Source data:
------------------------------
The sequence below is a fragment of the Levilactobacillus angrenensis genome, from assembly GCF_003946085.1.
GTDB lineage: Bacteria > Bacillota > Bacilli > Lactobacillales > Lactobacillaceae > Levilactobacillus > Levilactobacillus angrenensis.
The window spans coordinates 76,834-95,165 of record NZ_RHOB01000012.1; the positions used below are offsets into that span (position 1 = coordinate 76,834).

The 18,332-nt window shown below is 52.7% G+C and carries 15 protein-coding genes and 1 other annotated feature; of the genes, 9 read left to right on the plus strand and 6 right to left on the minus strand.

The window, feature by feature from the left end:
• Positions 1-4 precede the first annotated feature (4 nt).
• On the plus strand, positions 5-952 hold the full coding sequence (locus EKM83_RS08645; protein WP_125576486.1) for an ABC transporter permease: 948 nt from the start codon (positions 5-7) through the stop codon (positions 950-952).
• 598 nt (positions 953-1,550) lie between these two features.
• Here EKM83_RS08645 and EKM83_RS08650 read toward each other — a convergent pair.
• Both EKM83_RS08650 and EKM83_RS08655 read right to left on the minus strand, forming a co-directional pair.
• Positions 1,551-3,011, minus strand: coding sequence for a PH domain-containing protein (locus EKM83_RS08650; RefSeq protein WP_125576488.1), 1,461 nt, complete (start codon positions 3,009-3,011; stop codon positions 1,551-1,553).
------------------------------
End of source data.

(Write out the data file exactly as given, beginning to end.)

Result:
The sequence below is a fragment of the Levilactobacillus angrenensis genome, from assembly GCF_003946085.1.
GTDB lineage: Bacteria > Bacillota > Bacilli > Lactobacillales > Lactobacillaceae > Levilactobacillus > Levilactobacillus angrenensis.
The window spans coordinates 76,834-95,165 of record NZ_RHOB01000012.1; the positions used below are offsets into that span (position 1 = coordinate 76,834).

The 18,332-nt window shown below is 52.7% G+C and carries 15 protein-coding genes and 1 other annotated feature; of the genes, 9 read left to right on the plus strand and 6 right to left on the minus strand.

The window, feature by feature from the left end:
• Positions 1-4 precede the first annotated feature (4 nt).
• On the plus strand, positions 5-952 hold the full coding sequence (locus EKM83_RS08645; protein WP_125576486.1) for an ABC transporter permease: 948 nt from the start codon (positions 5-7) through the stop codon (positions 950-952).
• 598 nt (positions 953-1,550) lie between these two features.
• Here EKM83_RS08645 and EKM83_RS08650 read toward each other — a convergent pair.
• Both EKM83_RS08650 and EKM83_RS08655 read right to left on the minus strand, forming a co-directional pair.
• Positions 1,551-3,011, minus strand: coding sequence for a PH domain-containing protein (locus EKM83_RS08650; RefSeq protein WP_125576488.1), 1,461 nt, complete (start codon positions 3,009-3,011; stop codon positions 1,551-1,553).